The series From All of Us to All of You consists of 11 films.
GoodPlanet focus on climate at the Filmhouse
From 8 to 18 December, the GoodPlanet Foundation is moving into the Cinematheque. The foundation, headed by photographer Yann Arthus-Bertrand, works to raise awareness about the environment. Arthus-Bertrand’s photo project, "Earth from Above" and his debate film "Home" (2009) look at the changes our planet is undergoing. GoodPlanet welcomes moviegoers and NGOs to a cosy nook at Asta Bar where visitors can mingle, talk to experts and discuss the world over a cup of tea. Read more at www.goodplanet.org.
The Goodplanet programme will screen in the period 08-18 December.
Film of the Month: "Bubble"—Independent Film at Its Finest
"Everything about the film is brave and innovative," the film critic Roger Ebert concluded in his review of "Bubble" (2005). This is an independent film of the purest strain: shot and edited by the director himself (pseudonymously, as Peter Andrews and Mary Ann Bernard) and featuring a cast of non-professionals, whose own lives are integrated into the simple, straightforward storyline. "Bubble" reminds us how uncommon and fascinating Soderbergh's style and production zigzag really is.
Nine screenings throughout December: Fri 04 at 19:30 + Sat 05 + Sun 06 + Tue 08 + Wed 09 + Thu 10 + Sat 12 + Sun 13 + Tue 15 at 19:15.
Preview of 'Precious'—A Heavy Sundance Winner
"Precious" (2009) is the first film ever to win audience awards both at Sundance and the Toronto Film Festival. A sprinkling of fantasy notwithstanding, this is a surprisingly raw American tale. An African-American girl, Precious, is anything but precious to her aggressive parents: she is both incest victim and whipping girl. Amidst all the bleakness, the film also includes some sparklingly creative dream sequences. We are delighted to present "Precious" to the Cinematheque’s audience., ahead of the Danish premiere on 4 February.
Wednesday 30 December 19:15.
City symphony—film concert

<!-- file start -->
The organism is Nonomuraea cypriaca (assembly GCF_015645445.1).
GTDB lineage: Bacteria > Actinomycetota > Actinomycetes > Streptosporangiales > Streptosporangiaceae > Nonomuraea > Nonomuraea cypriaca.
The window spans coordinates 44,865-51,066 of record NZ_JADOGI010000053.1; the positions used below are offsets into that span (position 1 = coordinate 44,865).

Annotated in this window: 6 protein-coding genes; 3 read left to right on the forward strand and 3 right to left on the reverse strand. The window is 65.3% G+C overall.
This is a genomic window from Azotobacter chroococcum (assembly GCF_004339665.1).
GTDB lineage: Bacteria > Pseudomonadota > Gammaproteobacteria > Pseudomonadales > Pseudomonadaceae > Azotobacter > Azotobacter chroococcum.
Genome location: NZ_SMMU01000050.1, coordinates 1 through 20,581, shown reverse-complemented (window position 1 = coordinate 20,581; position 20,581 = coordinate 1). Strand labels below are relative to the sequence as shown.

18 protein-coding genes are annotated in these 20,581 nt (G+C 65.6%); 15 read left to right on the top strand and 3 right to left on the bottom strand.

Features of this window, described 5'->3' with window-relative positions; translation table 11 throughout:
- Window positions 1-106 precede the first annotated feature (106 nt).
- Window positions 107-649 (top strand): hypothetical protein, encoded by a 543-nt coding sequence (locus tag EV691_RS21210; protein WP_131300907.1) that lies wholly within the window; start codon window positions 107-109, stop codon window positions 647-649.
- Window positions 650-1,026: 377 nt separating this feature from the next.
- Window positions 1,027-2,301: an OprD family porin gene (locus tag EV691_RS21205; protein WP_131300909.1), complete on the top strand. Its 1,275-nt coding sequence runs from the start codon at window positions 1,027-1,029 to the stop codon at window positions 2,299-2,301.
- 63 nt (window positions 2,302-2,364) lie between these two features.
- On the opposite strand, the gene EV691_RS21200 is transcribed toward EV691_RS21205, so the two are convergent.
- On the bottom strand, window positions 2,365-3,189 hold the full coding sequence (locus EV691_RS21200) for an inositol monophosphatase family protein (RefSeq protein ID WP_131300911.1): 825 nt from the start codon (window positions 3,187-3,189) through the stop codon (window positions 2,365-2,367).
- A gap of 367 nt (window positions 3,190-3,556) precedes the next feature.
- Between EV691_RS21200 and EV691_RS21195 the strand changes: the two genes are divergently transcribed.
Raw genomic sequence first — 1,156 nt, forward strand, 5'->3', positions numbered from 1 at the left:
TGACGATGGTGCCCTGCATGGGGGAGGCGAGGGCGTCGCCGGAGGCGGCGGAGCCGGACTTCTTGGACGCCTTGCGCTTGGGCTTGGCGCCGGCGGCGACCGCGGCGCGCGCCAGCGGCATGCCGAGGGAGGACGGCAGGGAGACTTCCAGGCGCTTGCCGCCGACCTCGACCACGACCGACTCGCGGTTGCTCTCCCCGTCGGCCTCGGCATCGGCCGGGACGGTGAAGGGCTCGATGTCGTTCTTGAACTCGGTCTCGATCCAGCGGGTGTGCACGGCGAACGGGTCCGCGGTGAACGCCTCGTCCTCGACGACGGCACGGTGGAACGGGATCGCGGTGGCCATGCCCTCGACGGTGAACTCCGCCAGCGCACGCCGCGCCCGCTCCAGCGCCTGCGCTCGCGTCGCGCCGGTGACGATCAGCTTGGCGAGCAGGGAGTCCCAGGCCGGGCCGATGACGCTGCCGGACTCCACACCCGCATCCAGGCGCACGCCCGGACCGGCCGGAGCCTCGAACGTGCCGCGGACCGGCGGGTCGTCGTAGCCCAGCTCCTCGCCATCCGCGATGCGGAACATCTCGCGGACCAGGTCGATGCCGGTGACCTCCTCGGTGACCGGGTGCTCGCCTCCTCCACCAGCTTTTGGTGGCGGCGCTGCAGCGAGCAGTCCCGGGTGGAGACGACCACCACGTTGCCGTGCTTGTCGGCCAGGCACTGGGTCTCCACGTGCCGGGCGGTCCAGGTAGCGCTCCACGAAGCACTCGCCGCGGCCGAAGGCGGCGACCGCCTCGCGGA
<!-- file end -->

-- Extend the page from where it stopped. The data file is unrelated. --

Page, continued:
Different names ringing with the pulse of the big city merge tonight: for the first time ever, the German avant-garde filmmaker Walter Ruttmann (1887-1941) meets three electronic soundmeisters from Copenhagen's nightlife: DJ Buda and DJ T.O.M., who make up the irrepressibly active club-duo Lulu Rouge, and the keyboard player Abdullah S (Jeppe Saugmann). The film concert of Ruttmann's "Berlin – die Sinfonie der Grossstadt" (1927) is co-organised with the Kosmorama film journal, now releasing its theme issue on cities in film.
Thursday 10 December 21:15.
Experimental—the Warhol classic Chelsea Girls
Warhol's tableaux of drag queens, eccentric starlets and wannabes offer glimpses into the 1960s New York underground scene around Warhol's Factory and the legendary artists' residence, the Chelsea Hotel. In 12 mini films of 35 minutes each, Warhol focuses on such Factory regulars as Nico, Marie Menken, Ingrid Superstar and Pope Ondine. All the action is improvised, as Warhol, the voyeur, neutrally training his lens on the occurrences of everyday living.
Wednesday 30 December 19:00.
Psych out—Eurotrash with Venus in Furs
Eroticism and horror are the basic elements of so-called eurotrash films. In the hands of the Spanish B-movie director Jesús "Jess" Franco, they are jazz for the eyes. Franco earned his auteur credentials mainly for the stylish, erotic horror films he made around 1970. This evening's vintage shocker, "Venus in Furs" (1969), adapting the classic Leopold von Sacher-Masoch novel, is one of Franco's finest moments.
Thursday 17 December 21:00.
Lou Reed Late Night: 'Berlin'—An All-Stops-Pulled Performance
The idea of performing his classic 1973 album "Berlin" live on stage had been nagging at Lou Reed for more than 30 years when, in 2006, he finally decided to present the album in its entirety – live at the St. Ann's Warehouse in New York. "Berlin" is one of rock history's loveliest and darkest works, a "rock opera" blistering with doomed fates, drug abuse and depression. Now, the concert film presents an atypical and very elegantly orchestrated counterpoint to Reed, the 1970s glam rocker.
Tuesday 29 December 22:00. Bar and DJ after the film.